Redefining Health Care: Creating Value-based Competition on Results

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Harvard Business Press, 2006 - Business & Economics - 506 pages
5 Reviews
The U.S. health care system is in crisis. At stake are the quality of care for millions of Americans and the financial well-being of individuals and employers squeezed by skyrocketing costs - not to mention the stability of state and federal government budgets. In "Redefining Health Care", internationally renowned strategy expert Michael E. Porter and innovation expert Elizabeth Olmsted Teisberg reveal the underlying and largely overlooked causes of the problem and provide a powerful prescription for change. The authors argue that participants in the health care system have competed to shift costs, accumulate bargaining power, and restrict services rather than create value for patients. This zero-sum competition takes place at the wrong level - among health plans, networks, and hospitals - rather than where it matters most: in the diagnosis, treatment, and prevention of specific health conditions. In spite of competition among these systems, the patient care cycle is poorly coordinated. The fractured system undermines both efficiency and quality of outcomes.Reveals the underlying causes of problems in Health Care systems. This book argues that participants in the health care system have competed to shift costs, accumulate bargaining power, and restrict services rather than create value for patients. It lays out a framework for redefining health care and shows how to move to a value-based competition."Redefining Health Care" lays out a breakthrough framework for redefining health care competition based on patient value over the full cycle of care - from prevention and diagnosis through recovery or long-term disease management. With specific recommendations for hospitals, doctors, health plans, employers, and policy makers, this book shows how to move to value-based competition on results that will unleash stunning improvements in quality and efficiency.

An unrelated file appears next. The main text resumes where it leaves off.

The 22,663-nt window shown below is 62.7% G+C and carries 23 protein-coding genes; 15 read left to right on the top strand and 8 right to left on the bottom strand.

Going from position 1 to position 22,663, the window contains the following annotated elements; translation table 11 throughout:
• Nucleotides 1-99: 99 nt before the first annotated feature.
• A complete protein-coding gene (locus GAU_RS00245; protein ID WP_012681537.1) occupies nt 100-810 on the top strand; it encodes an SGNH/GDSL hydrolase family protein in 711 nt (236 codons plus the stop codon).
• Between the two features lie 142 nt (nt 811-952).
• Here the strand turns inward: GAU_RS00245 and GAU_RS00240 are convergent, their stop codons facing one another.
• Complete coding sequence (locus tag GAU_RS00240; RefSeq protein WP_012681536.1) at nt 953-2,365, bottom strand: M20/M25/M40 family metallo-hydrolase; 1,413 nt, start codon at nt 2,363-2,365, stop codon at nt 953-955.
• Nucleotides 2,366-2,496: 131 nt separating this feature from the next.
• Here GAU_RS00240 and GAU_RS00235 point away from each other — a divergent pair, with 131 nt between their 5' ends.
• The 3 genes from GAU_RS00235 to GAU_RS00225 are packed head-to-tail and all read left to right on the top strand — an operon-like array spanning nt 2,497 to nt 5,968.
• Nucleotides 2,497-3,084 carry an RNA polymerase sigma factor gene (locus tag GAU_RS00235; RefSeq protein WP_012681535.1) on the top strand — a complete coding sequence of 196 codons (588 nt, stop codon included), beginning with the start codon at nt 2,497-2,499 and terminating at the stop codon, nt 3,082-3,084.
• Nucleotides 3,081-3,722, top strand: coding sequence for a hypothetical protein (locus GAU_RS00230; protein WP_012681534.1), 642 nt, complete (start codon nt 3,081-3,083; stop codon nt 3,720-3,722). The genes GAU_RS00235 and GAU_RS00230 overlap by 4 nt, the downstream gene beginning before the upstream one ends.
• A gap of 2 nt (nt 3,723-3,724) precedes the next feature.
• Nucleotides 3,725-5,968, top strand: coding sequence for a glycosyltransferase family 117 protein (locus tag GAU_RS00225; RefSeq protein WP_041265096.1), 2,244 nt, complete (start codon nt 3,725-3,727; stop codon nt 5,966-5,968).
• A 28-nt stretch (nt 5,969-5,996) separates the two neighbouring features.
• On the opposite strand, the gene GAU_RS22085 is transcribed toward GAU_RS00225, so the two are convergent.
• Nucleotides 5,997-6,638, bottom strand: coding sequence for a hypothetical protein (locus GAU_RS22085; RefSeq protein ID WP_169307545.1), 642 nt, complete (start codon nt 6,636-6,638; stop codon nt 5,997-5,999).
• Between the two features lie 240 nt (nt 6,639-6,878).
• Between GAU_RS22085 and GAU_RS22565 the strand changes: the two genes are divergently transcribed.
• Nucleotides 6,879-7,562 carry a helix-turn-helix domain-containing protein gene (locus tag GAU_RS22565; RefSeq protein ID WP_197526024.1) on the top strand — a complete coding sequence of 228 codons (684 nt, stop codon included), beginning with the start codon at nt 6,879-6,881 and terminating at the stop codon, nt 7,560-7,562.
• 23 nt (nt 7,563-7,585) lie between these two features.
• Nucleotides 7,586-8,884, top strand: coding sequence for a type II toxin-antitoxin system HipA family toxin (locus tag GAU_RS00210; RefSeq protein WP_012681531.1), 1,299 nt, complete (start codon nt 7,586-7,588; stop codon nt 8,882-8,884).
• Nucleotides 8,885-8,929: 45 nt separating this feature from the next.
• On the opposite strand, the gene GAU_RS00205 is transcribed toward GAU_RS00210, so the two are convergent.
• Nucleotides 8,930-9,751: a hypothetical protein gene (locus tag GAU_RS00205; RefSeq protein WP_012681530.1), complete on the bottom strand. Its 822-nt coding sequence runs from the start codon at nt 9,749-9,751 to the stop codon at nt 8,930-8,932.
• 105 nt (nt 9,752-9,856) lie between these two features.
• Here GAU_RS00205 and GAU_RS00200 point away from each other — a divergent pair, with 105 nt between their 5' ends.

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Contents

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